One Shot — Vendredi 13
(Soleil Zeuhl 06, 2001, CD)
by Mike McLatchey, 2001-12-01:
While this current Magma line-up offshoot began their side career with a fusion album that barely hinted at their Zeuhl progenitors, the quartet of Emmanuel Borghi, James MacGaw, Philippe Bussonnet, and Daniel Jeand'heur have come full circle here on their follow up, entitled Friday 13. This is definitive Zeuhl music — the growling bass, angular melodies, and sprinklings of diminished and augmented electric piano chords. While you could name a lot of comparisons to this album such as Potemkine, and of course, instrumental Magma, the album this piece reminds me of the most is the first album by the similarly inclined Eider Stellaire, although with less compositional restriction. Vendredi 13 was recorded live on that date in April 2001 and features the tremendous playing you would expect from musicians who accompany Vander. The music grooves darkly, with a lot of space for guitar and e-piano solos, and it sounds nicely free, with four out of the six pieces timing at over ten minutes. The particular standout here is MacGaw's guitar playing, and he is given the room to improvise some outstanding solos. All in all, an excellent set of Zeuhlish jazz rock and a no brainer for the fan.
by Dean Suzuki, 2001-12-01:
Get in line, put down your money and get yer Zeuhl fix right here. Satisfaction guaranteed. One Shot, featuring Emmanuel Borghi (keyboards), James MacGaw (guitar), and Philippe Bussonnet (bass), all members of the 90s Magma line-up, plus drummer Daniel Jeand’heur, churn out instrumental Magmoidisms that will excite and give great satisfaction to all those who love the legendary French group which spawned Zeuhl music. The music derives from Magma’s Üdü Ẁüdü period with all of the requisite sounds, style, gestures, and more. The opening track features the band riffing on motifs which are inspired by “Zombies.” Borghi favors the Fender Rhodes electric piano with fat, juicy, and weird harmonies, nervous figuration and erratic rhythms. The heavy vibrato and upper register synthesizer of “Blue Bug” is reminiscent of the Moog line at scattered throughout “Tröller Tanz.” Bussonnet has captured the sound and spirit of Jannick Top and Bernard Paganotti. His work is spotlighted throughout in “No.” While it does not focus on virtuoso technique, Bussonnet showcases are more trebly and brittle sound than that of either Top or Paganotti, though when he rips into his instruments, he elicits that famous and devastating buzzing sound that is the calling card of Magmoid bassists. “In a Wild Way” features a tasty bass part that features little strummed chords, as if played on rhythm guitar, and a wah-wah pedal, breaking a bit from tradition. Also, the tune breaks into a straight-ahead jazz fusion passage and even moves into a funk groove, but one with that wonderfully weird Zeuhl component. Additionally, while Magma only occasionally included guitarists, MacGaw’s guitar is in keeping the style and specter of those few guitarists; think of the guitar work by Gabriel Federow on Magma’s live albums. He is a remarkable virtuoso and often playing front and center. While Jeand’heur does not quite imitate Vander’s sound and style, his playing fits in perfectly, full of fire and explosive power. The kicker is that this is a live recording and One Shot proves to be one tight and overpowering group. Stunning!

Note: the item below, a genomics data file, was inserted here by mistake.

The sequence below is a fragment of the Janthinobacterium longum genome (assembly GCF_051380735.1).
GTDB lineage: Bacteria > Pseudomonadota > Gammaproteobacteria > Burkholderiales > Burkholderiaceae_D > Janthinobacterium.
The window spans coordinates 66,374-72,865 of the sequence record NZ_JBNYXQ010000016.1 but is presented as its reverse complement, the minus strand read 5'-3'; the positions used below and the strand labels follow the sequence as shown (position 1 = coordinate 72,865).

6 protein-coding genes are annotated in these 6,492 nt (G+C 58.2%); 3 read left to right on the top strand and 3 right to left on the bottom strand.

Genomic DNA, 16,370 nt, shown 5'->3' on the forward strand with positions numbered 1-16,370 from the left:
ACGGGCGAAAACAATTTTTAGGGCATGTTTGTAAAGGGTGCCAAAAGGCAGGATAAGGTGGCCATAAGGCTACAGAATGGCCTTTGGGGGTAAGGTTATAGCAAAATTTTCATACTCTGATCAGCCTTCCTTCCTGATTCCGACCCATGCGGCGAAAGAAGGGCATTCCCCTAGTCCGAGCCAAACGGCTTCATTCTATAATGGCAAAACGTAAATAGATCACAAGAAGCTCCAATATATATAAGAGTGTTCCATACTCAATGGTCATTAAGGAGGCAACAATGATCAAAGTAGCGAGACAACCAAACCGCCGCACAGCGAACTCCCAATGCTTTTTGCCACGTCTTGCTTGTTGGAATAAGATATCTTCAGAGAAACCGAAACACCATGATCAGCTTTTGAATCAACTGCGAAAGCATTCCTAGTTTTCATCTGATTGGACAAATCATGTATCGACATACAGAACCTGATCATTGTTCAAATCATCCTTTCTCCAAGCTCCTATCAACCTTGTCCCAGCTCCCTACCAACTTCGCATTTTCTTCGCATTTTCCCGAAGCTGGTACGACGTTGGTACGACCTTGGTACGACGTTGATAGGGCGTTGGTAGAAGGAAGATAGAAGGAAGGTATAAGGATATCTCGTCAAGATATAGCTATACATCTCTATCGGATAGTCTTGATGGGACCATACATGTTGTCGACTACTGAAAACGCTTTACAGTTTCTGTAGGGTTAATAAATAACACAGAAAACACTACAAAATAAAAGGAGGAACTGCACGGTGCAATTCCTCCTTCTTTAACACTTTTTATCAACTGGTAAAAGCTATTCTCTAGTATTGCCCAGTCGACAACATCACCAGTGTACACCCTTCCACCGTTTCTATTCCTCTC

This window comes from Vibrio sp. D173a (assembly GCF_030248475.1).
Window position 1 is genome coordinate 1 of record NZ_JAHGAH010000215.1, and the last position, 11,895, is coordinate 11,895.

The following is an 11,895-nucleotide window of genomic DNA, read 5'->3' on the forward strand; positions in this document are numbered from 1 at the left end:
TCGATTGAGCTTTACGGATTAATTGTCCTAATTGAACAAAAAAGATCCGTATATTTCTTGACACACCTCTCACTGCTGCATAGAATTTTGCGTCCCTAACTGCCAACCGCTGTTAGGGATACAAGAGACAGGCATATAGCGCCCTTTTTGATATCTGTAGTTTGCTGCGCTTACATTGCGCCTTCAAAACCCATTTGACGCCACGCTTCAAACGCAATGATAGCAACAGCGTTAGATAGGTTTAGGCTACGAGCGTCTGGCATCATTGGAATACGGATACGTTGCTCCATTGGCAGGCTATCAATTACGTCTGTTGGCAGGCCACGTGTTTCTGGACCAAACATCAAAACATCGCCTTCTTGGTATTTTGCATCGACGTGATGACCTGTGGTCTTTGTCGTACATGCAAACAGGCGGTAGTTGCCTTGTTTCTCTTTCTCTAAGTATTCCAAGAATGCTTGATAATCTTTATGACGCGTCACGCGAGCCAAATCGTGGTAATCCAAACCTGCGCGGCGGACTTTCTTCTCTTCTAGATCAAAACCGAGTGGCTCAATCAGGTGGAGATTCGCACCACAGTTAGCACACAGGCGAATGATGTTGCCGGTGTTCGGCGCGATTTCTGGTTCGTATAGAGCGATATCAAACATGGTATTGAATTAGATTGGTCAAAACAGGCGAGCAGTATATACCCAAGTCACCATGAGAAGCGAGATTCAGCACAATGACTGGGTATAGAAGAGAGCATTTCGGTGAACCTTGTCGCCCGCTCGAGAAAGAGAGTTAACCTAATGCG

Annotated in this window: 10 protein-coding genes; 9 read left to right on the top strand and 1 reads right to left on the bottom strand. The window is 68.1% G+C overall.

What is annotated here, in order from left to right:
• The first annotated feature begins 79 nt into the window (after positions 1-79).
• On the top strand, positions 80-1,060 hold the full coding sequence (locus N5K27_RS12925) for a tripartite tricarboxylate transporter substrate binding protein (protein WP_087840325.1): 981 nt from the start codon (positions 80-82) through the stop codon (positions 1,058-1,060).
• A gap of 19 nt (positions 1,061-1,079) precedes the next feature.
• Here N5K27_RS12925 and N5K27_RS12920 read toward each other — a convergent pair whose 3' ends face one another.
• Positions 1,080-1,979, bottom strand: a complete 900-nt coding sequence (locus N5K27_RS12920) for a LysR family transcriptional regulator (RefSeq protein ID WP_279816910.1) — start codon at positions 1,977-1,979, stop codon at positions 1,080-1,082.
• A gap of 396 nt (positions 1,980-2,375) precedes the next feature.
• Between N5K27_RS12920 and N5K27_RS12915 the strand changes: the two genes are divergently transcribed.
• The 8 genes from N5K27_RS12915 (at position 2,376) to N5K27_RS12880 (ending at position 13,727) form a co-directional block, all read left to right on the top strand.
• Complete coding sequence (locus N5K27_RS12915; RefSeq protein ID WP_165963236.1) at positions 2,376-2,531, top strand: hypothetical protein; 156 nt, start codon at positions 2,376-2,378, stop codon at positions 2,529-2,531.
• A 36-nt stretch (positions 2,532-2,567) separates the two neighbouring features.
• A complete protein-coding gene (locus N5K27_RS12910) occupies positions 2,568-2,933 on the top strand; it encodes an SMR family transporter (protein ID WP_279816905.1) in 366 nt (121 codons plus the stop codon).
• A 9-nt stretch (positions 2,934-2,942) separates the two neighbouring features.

by David Ashcraft, 2001-12-01:
Anyone who has seen Magma play recently has seen three of the four members of One Shot. The leader of the band is Emmanual Borghi on keyboards, and his compatriots are James Mac Gaw on guitar and Philippe Bussonnet on bass. Drummer Daniel Jeand’heur has some very large shoes to fill, and he wisely plays in a lighter, jazzier style that avoids the inevitable comparisons to the intensity of Christian Vander. This five-track CD was recorded live in France on April 13 (hence the title) and it features a band in the process of developing their own identity. Clearly there are Zeuhl aspects to the music, especially in the throbbing bass lines and repeating keyboard patterns (all of the tunes are written by Borghi and Bussonnet by the way). The tracks have a somewhat loose, organic, and improvised sound about them and there are many extended solos. Mac Gaw’s guitar work is quite inspired and it provides some real highlights when the tracks build to a climax. The electric piano is used more in a supporting role than a soloist, but it functions effectively in setting the atmosphere. Overall this is a talented group of players but they are still finding their own compositional voice.
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